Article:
Reflection is one of the most important parts of any forms of learning, and is a great tool to be used to allow for greater learning. Reflection whether being a student at primary school, a university student or a member of the workforce has an effect on constructing knowledge about a person and the world around them. It is a vital part of any learning experience and will form the backbone in the transformation from study to application in a field.
Reflection can be defined as ‘taking a look back’ on experiences in most contexts, and looking back at the experience analysing and learning from it so therefore ‘constructing the knowledge’ and making the person more knowledgeable and informed. Critical Reflection is “the process of analysing, reconsidering and questioning experiences within a broad context of issues (e. g. , issues related to social justice, curriculum development, learning theories, politics, culture, or use of technology). [(Wertenbroch & Nabeth, 2000)] People learn by engaging in experiences that allow them utilise their senses and interact with a subject matter. In addition to this interaction, reflection allows for one to link a recent experience with an interrelated mental experience which allows for the development of ‘higher order thinking skills’. [Dewey (1933)] Many philosophers consider Dewey the contemporary inventor of reflection, as most of his ideas stem from those of many famous philosophers from the likes of Aristotle, Confucius and Plato. Read also Critical appreciation of the poem “Old Ladies’ Home”.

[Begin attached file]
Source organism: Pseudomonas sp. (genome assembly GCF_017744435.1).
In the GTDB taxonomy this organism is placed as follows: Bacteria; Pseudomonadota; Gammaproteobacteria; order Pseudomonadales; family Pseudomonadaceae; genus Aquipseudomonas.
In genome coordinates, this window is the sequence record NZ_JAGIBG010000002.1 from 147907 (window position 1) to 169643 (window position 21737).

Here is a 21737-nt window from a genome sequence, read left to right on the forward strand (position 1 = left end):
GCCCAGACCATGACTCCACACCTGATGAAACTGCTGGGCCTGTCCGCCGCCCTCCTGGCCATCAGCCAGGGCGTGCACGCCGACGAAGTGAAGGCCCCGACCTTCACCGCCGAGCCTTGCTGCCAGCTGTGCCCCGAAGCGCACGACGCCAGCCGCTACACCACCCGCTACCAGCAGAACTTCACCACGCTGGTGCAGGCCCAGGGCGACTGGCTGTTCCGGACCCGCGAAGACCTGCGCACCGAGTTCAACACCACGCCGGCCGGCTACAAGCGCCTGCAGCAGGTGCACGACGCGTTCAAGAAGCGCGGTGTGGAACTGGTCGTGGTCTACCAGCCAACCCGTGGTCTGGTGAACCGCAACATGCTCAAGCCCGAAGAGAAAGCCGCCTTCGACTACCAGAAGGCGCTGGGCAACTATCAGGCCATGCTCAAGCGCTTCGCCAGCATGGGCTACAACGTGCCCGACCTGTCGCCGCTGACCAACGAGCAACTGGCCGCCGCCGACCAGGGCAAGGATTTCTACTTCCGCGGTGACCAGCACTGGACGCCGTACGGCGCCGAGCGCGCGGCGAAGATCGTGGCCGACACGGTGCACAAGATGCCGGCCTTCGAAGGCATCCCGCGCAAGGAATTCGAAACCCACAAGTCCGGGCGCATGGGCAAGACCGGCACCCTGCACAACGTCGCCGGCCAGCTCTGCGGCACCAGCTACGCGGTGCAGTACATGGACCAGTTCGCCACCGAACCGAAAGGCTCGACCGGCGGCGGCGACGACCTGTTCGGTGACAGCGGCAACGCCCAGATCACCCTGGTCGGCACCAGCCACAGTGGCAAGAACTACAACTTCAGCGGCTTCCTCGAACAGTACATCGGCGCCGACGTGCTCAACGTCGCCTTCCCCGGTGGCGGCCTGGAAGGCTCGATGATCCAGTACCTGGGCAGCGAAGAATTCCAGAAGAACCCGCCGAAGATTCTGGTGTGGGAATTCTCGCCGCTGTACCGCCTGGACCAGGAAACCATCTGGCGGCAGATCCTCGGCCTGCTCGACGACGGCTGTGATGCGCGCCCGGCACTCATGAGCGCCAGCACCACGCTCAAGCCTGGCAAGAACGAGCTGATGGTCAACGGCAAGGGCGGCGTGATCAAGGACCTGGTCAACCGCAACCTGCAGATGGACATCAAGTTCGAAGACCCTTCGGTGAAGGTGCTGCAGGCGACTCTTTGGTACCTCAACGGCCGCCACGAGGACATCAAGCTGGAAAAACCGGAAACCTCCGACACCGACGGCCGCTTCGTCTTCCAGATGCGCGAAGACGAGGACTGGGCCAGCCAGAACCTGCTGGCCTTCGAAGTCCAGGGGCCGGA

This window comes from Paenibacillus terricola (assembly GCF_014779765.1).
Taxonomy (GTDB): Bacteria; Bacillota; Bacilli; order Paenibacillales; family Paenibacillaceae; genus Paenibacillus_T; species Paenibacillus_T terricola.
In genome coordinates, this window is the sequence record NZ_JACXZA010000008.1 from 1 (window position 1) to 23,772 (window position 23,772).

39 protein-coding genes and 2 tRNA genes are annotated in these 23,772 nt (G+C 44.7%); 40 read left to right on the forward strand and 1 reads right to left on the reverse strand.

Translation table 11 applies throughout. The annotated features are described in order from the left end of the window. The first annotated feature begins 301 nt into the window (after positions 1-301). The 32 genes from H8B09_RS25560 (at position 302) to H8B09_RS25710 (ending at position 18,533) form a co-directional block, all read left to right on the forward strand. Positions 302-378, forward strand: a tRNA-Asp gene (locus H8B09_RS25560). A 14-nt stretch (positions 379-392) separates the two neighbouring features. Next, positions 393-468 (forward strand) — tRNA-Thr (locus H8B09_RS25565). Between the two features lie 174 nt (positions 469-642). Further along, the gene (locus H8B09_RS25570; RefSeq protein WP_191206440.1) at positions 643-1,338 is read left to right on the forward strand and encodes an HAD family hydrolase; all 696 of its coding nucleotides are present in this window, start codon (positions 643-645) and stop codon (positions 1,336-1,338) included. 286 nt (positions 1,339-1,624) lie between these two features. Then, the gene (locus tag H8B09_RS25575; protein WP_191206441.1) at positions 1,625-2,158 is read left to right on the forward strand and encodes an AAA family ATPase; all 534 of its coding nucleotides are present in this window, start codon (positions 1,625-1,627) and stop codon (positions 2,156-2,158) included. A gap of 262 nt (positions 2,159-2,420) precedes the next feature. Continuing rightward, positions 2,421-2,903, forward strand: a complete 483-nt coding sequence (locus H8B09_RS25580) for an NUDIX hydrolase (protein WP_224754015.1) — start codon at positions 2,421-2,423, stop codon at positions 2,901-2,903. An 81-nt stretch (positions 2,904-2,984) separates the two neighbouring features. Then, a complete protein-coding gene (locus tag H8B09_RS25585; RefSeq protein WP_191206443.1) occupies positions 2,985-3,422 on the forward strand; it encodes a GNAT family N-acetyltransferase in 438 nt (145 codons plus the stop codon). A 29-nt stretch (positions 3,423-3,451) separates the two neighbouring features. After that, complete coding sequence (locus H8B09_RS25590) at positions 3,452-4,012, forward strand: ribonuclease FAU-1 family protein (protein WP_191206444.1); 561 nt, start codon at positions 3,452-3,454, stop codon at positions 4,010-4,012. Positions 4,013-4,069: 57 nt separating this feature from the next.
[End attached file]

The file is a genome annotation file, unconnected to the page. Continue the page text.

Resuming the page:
Critical Reflection In an article by Jack Mezirow (‘How Critical Reflection triggers Transformative Learning’) he states that “Critical reflection involves a critique of the presuppositions on which our beliefs have been built. Learning may be defined as ‘the process of making a new or revised interpretation of the meaning of an experience, which guides subsequent understanding, appreciation and action’. He implies by this statement that not just having an experience will somebody just learn from that but also reflecting on the experience and appreciating and understanding the experience in order to reap the full benefits of learning it. (Murray, Kujundzic, 2005) define four activities that are central to critical reflection.
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These are o“Assumption analysis” – This is step number one and involves a person to think in such a way that it challenges how they perceive certain cultural and social values and practices in order to see here impact on their daily lives o“Contextual awareness” – Which highlights the social and personal significance of historic and cultural contexts. o“Imaginative speculation” – Thinking of other ways to go about usual practices to challenge the current ways of knowledge. o“Reflective scepticism” – The interaction of all of the three above mentioned activities, and the ability to think about the subject at hand in order to determine an action or viability of a matter.
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